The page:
The pneumatic tube mail was a postal system operating in New York City from 1897 to 1953 using pneumatic tubes. Similar systems had arisen in the mid-19th century in London, via the London Pneumatic Despatch Company; in Manchester and other British cities; and in Paris via the Paris pneumatic post. Following the creation of the first American pneumatic mail system in Philadelphia in 1893, New York City's system was begun, initially only between the old General Post Office on Park Row and the Produce Exchange on Bowling Green, a distance of 3,750 feet (1,140 m).
Eventually the network stretched up both sides of Manhattan Island all the way to Manhattanville on the West side and "Triborough" in East Harlem, forming a loop running a few feet below street level. Travel time from the General Post Office to Harlem was 20 minutes. A crosstown line connected the two parallel lines between the new General Post office on the West Side and Grand Central Terminal on the east, and took four minutes for mail to traverse. Using the Brooklyn Bridge, a spur line also ran from Church Street, in lower Manhattan, to the general post office in Brooklyn (now Cadman Plaza), taking four minutes. Operators of the system were called "Rocketeers".
Though 10 cities were funded for pneumatic-mail, the New York operation was developed the most. By 1907 contracts were issued in five other cities (Boston, Brooklyn, Chicago, Philadelphia, St. Louis), but not in four cities (Baltimore, Cincinnati, Kansas City, San Francisco). The system was discontinued in 1953.
The system was inaugurated on 7 October 1897 and presided over by Senator Chauncey M. Depew who declared,
This is the age of speed. Everything that makes for speed contributes to happiness and is a distinct gain to civilization. We are ahead of the old countries in almost every respect, but we have been behind in methods of communication within our cities. In New York this condition of communication has hitherto been barbarous. If the Greater New York is to be a success, quick communication is absolutely necessary. I hope this system we have seen tried here to-day will soon be extended over all the Greater New York."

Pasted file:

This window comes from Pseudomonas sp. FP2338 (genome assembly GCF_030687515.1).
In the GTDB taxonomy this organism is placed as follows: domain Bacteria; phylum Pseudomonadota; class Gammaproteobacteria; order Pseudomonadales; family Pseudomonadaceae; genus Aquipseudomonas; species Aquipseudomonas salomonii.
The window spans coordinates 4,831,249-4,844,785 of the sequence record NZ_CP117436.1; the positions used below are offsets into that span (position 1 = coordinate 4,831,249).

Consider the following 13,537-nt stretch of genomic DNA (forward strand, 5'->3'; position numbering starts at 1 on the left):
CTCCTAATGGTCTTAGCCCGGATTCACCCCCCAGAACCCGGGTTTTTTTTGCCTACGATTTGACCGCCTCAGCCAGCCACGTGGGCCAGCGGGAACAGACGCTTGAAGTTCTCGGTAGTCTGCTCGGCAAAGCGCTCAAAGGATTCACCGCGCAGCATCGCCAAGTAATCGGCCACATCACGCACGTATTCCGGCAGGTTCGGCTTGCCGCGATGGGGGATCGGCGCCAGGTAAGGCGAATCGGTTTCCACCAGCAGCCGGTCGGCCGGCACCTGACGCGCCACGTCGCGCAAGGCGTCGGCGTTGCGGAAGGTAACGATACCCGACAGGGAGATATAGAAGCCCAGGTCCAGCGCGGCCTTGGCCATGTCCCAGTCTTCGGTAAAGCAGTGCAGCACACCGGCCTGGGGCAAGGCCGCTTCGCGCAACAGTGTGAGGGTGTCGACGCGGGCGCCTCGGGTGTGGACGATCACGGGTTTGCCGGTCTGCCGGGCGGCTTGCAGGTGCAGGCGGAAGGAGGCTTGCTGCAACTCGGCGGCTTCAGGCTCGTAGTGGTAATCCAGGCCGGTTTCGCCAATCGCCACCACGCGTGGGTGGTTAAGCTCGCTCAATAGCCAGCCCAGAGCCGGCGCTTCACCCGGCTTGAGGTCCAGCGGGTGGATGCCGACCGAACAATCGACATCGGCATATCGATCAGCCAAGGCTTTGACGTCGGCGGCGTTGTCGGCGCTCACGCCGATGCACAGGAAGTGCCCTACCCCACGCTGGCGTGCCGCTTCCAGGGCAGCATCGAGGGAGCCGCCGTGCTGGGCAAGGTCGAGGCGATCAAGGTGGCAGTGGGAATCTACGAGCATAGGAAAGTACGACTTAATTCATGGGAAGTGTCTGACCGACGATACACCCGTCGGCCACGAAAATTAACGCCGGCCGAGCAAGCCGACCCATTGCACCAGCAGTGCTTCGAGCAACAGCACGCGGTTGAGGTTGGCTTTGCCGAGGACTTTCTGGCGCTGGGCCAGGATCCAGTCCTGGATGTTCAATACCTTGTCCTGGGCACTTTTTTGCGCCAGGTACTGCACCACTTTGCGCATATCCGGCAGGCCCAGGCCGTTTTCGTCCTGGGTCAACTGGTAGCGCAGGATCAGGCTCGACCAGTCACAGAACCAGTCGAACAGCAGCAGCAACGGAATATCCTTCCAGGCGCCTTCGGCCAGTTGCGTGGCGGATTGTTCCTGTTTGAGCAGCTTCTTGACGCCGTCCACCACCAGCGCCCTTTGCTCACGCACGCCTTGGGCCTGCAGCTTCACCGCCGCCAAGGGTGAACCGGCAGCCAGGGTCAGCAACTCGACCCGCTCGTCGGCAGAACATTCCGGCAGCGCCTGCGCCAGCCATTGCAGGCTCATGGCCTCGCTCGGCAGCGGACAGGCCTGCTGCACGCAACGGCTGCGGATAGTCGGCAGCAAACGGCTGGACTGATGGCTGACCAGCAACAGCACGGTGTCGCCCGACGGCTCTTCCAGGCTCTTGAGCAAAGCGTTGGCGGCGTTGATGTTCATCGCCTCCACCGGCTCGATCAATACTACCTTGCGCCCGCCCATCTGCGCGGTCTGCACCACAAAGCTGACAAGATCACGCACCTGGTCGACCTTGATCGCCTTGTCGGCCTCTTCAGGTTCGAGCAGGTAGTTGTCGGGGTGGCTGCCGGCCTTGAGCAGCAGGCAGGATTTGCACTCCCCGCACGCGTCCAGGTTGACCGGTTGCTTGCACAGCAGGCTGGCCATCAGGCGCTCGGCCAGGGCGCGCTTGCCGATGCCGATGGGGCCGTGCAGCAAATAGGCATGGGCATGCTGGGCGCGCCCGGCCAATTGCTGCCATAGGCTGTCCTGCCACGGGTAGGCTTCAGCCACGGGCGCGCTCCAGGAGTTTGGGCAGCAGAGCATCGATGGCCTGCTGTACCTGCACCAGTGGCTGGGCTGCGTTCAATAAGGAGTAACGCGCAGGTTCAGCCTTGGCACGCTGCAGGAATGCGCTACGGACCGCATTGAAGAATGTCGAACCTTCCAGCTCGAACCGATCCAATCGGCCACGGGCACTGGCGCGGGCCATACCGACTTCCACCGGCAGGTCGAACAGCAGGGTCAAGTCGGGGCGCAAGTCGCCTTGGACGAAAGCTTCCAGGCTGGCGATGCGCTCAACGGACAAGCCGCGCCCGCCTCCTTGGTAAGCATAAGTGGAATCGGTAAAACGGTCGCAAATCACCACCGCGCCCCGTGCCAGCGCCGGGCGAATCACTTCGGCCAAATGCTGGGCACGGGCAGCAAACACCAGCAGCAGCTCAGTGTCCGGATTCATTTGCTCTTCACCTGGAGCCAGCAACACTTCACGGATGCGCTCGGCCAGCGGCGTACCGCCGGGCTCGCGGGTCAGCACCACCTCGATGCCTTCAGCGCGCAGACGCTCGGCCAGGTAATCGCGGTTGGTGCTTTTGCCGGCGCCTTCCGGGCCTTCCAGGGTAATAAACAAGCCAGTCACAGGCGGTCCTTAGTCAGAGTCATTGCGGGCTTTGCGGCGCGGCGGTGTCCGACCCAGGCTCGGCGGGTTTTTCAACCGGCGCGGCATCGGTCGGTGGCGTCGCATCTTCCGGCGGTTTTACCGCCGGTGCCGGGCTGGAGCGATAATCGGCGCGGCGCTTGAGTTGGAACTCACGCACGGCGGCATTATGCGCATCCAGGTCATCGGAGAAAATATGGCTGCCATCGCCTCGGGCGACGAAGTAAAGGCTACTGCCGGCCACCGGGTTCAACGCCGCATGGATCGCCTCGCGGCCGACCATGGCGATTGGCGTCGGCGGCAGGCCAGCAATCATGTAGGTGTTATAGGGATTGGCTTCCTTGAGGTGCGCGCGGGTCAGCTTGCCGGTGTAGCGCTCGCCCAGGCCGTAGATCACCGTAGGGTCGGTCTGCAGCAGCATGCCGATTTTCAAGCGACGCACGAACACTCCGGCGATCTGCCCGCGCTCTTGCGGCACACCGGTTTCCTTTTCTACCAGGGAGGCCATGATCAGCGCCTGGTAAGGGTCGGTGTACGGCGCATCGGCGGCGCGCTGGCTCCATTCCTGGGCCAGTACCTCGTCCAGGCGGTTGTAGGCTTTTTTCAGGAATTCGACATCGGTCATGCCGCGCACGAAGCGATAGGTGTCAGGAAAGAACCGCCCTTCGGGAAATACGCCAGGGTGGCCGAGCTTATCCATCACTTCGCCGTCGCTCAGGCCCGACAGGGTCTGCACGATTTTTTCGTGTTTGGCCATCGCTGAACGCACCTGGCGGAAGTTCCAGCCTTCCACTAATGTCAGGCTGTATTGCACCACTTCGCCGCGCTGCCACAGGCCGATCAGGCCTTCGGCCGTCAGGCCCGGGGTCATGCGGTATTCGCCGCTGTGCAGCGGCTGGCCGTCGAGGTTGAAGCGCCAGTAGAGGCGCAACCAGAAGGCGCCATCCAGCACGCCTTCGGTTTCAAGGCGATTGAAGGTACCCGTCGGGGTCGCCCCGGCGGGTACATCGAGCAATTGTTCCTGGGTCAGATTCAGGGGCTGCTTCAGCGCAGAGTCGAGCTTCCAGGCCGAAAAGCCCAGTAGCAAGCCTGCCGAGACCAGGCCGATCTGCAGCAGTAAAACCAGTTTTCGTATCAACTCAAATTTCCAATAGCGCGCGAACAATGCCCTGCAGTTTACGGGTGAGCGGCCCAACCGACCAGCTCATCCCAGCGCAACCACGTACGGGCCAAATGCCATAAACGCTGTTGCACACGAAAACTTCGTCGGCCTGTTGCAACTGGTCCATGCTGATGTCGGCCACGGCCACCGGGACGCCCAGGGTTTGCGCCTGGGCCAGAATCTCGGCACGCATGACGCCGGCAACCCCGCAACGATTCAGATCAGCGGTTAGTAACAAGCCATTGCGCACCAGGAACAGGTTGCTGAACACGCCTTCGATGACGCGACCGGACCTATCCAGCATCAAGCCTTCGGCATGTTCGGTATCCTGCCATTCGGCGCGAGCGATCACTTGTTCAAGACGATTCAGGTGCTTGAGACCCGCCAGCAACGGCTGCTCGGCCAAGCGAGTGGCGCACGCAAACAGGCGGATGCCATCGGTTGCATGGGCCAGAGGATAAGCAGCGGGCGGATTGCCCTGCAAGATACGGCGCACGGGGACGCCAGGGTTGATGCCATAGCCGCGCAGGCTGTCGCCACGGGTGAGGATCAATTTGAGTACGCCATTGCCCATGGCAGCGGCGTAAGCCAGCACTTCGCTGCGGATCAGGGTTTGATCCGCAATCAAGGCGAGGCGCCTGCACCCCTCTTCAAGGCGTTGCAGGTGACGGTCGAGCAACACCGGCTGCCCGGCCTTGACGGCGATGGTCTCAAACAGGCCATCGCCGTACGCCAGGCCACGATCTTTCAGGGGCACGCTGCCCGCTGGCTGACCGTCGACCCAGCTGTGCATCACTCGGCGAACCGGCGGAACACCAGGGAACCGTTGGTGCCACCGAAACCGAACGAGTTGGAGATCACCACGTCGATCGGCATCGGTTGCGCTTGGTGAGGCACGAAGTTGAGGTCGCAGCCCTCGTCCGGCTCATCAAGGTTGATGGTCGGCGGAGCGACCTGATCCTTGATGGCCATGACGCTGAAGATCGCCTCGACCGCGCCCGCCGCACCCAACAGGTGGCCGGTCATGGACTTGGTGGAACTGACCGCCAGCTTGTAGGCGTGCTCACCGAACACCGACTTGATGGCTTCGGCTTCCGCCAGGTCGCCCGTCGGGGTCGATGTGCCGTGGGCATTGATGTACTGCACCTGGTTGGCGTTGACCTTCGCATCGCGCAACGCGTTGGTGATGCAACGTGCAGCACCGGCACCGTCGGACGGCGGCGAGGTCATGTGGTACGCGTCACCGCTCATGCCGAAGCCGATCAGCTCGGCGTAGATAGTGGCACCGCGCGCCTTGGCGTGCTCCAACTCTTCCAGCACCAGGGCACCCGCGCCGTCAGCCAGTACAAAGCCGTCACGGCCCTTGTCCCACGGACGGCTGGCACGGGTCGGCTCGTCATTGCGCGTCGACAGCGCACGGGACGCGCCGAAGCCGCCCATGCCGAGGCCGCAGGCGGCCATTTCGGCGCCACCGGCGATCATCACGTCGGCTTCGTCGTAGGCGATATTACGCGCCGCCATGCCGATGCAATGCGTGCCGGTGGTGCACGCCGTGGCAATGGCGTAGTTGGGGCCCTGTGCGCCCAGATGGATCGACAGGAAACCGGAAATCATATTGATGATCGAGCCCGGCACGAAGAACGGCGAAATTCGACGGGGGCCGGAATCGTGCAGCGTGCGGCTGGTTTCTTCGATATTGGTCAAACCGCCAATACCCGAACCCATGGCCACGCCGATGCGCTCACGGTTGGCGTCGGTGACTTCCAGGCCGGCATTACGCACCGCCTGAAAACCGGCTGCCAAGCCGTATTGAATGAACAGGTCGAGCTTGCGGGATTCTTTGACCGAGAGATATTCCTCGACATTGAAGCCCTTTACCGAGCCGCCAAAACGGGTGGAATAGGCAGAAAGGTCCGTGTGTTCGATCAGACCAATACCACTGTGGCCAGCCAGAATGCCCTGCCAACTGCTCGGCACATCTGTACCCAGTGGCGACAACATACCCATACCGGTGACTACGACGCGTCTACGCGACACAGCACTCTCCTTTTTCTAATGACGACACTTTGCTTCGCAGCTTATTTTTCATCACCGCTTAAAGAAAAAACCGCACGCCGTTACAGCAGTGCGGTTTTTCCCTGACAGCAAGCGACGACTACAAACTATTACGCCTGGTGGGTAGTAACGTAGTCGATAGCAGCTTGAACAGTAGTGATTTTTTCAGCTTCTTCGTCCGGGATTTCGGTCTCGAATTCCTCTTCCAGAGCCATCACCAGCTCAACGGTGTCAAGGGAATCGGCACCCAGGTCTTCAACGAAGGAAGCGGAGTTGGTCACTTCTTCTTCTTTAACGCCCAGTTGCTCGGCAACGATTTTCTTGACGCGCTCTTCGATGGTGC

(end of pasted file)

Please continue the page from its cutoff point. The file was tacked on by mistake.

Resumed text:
The first dispatch was sent by Depew from the General Post Office to the Produce Exchange Post Office and included a bible wrapped in an American flag, a copy of the Constitution, a copy of President William McKinley's inaugural speech and several other papers. The bible was included in order to reference Job 9:25, "Now my days are swifter than a post" (KJV). The return delivery contained a bouquet of violets and, as reported the following day in The New York Times, the round trip took less than three minutes, most of which was taken in unloading and reloading the canister at the other end. Subsequent deliveries included a variety of amusing items including a large artificial peach (a reference to Depew's nickname), clothing, a candlestick and a live black cat. In his autobiography, postal supervisor Howard Wallace Connelly recalled,
How it could live after being shot at terrific speed from Station P in the Produce Exchange Building, making several turns before reaching Broadway and Park Row, I cannot conceive, but it did. It seemed to be dazed for a minute or two but started to run and was quickly secured and placed in a basket that had been provided for that purpose. A suit of clothes was the third arrival and then came letters, papers, and other ordinary mail matter.
The installation in the Borough of Manhattan was constructed by the Tubular Dispatch Company. This company was purchased by the New York Pneumatic Service Company, who continued to operate the tubes under contract to the postal service. Construction after 1902, starting with the line between the New York and the Brooklyn general post offices, was completed by the New York Mail and Newspaper Transportation Company. Stock in these companies was owned entirely by the American Pneumatic Service Company.